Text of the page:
While waiting for their input, he has created two award-winning films: ''Please Stand By,'' and ''Dragon of Love,'' and a number of award winning plays, including ''Year Zero,'' which won the Chicago Dramatists' Many Voices Festival and had a long run in the Windy City, and ''Cowboy versus Samurai,'' which has played in New York City and was subsequently produced in Canada, and again in Hong Kong.
Asked to compare writing for films and live theater, Golamco says he enjoys both, but if forced to choose only one, it would be live plays. ''I've always loved storytelling, and I think there is no real substitute for the contact between the storyteller and the listener,'' he said.
Writer Molly Smith Metzler will be spending her second summer at Chautauqua. Not long ago, her play ''Close Up Space'' was one of the new plays being workshopped, and now we're going to get to see ''Carve.''
It's difficult to talk with anyone who worked with Ms. Metzler in the past without being told how funny she is, but sadly I wasn't able to find out for myself. Her brother was getting married and she was temporarily out of reach, as our deadline approached.
I did, however, get to talk with the man who will be directing her play. Andrew Borba has been acting in plays at Chautauqua for many years, under several different artistic directors. Most recently, in the 2010 season, we interviewed him as director of the young and energetic take which the company made on Shakespeare's ''Macbeth.''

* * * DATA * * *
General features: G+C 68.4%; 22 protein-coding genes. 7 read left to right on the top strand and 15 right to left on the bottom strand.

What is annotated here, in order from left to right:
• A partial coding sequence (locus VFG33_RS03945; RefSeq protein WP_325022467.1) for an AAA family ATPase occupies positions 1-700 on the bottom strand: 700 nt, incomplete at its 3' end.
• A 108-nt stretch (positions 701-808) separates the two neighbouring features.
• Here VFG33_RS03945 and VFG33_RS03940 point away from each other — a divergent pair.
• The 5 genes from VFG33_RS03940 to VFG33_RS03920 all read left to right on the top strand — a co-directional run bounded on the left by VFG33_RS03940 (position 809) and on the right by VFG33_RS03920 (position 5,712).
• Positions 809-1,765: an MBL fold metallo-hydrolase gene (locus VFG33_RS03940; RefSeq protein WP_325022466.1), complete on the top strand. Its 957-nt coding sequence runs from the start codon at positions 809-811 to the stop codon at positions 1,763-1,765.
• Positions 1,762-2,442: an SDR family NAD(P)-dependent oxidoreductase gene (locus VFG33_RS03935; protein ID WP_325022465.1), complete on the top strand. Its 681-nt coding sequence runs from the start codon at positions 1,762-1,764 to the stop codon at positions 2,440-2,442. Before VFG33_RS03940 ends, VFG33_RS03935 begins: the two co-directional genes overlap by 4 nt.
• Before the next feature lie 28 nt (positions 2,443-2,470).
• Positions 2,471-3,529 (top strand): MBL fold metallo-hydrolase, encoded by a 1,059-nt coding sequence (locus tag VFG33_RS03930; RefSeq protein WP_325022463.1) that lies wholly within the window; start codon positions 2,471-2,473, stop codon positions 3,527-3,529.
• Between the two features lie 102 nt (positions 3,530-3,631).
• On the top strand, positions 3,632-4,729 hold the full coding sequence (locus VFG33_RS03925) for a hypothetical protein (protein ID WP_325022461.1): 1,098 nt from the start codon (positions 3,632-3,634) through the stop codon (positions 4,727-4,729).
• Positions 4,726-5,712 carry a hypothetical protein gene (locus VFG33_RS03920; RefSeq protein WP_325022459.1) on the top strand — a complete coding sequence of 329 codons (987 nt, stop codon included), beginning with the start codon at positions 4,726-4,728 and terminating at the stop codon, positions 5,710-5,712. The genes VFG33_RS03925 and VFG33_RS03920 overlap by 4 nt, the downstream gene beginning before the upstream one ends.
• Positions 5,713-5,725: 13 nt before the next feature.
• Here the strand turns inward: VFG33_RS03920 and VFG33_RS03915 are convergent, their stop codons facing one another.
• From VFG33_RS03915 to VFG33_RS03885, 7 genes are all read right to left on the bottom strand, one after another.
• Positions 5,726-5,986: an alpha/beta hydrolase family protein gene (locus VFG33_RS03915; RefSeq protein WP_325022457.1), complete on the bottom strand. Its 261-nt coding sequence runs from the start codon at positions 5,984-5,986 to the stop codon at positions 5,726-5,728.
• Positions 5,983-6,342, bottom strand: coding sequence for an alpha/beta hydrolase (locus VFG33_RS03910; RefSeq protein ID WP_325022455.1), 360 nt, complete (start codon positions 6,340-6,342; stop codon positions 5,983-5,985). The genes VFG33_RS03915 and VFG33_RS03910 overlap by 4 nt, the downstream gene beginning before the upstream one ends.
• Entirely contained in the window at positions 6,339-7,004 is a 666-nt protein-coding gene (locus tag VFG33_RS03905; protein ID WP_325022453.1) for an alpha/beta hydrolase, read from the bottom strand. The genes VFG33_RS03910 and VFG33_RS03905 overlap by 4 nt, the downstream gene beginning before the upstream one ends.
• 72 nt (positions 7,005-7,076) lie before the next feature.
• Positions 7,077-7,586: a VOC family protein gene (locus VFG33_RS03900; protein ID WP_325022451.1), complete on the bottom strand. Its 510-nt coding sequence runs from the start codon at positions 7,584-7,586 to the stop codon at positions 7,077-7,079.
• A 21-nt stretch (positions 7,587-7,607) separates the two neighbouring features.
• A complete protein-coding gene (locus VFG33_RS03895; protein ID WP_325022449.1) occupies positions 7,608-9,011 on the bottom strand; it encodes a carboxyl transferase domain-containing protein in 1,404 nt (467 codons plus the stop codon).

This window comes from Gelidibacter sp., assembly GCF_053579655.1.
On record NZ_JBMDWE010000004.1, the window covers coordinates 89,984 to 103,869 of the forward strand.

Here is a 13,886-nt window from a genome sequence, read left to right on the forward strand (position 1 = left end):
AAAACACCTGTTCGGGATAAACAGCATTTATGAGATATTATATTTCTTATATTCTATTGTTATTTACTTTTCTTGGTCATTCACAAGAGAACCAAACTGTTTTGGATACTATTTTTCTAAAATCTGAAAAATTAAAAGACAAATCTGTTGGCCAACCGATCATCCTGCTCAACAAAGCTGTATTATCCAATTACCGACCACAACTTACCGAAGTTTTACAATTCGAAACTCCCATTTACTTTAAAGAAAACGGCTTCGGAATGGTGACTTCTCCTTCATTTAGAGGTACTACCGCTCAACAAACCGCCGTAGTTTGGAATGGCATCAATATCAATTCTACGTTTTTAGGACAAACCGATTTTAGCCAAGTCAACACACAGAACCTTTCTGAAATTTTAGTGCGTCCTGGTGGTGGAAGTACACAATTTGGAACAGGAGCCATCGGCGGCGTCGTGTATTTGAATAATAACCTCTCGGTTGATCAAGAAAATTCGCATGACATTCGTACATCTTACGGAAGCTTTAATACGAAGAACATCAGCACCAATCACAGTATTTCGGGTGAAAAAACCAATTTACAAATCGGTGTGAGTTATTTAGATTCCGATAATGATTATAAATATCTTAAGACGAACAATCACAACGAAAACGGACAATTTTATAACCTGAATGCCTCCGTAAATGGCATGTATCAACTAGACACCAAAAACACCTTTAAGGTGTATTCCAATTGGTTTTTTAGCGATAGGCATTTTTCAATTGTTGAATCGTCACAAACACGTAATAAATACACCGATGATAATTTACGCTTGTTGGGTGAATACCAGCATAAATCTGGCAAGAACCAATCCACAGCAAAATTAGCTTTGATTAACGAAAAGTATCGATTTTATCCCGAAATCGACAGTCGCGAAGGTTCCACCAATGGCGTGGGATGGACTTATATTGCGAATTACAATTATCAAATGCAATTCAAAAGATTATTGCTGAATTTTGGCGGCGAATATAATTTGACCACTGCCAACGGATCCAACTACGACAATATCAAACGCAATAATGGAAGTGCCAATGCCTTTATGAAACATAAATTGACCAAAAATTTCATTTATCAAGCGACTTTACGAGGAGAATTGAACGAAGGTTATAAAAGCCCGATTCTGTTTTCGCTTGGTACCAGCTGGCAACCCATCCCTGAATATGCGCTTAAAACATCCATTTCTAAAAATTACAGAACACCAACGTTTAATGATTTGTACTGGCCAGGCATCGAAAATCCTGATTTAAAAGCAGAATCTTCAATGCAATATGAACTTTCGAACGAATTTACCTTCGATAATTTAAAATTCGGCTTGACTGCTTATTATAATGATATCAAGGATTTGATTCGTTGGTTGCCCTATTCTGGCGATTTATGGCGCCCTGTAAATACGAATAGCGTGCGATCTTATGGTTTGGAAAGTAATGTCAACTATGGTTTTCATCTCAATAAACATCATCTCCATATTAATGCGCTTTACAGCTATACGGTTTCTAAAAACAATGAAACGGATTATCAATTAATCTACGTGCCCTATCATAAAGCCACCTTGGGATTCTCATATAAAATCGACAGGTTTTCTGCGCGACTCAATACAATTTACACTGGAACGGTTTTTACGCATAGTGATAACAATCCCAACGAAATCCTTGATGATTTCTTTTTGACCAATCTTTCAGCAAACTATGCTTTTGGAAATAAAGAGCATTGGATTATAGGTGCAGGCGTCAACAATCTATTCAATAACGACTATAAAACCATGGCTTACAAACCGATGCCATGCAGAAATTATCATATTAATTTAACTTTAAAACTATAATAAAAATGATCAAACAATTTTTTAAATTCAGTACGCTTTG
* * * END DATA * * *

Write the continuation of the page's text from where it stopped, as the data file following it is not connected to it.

Before we started talking about ''Carve,'' though, I needed to clear up a nagging question from the past. Many years ago, I happened to catch an episode of the television series ''Buffy the Vampire Slayer.'' When I was teaching, I probably never watched more than two television shows in any week, but one day, I needed a mental break, and tuned in on an episode with the exotic title ''Never Kill a Boy on the First Date.''
The boy of the title was a vampire who was named ''Andrew Borba.'' Our director didn't play the character, but it certainly was his name.
He admitted with a laugh that the vampire in question was named for him. ''I had a friend who was writing for the 'Buffy' series. One day he phoned and said he wanted to name a character for me. I told him he could do it,'' Borba said.
The rest of the story is that he later received a copy of a letter from the show's legal department, attesting that the name had been researched, and ''There is no one of any significance named Andrew Borba in this country,'' it read.
Clearly, the legal eagle was wrong.
''The thing I love about 'Carve' is that it is character driven,'' he told me. ''There is a lot of craziness in the writing, but the focus is on people making choices and dealing with results.''
There are four actors in ''Carve.'' Two are members of the Conservatory, the company of young professional actors who spend their summer studying and performing at Chautauqua. The other two are Carol Halsted, who, like Borba, has a long-established record of performances at Chautauqua. The other is James Badge Dale, whom readers may remember from a leading role in the Tom Hanks and Steven Spielberg production of ''The Pacific'' a few years back, or from the third season of the television series ''24.''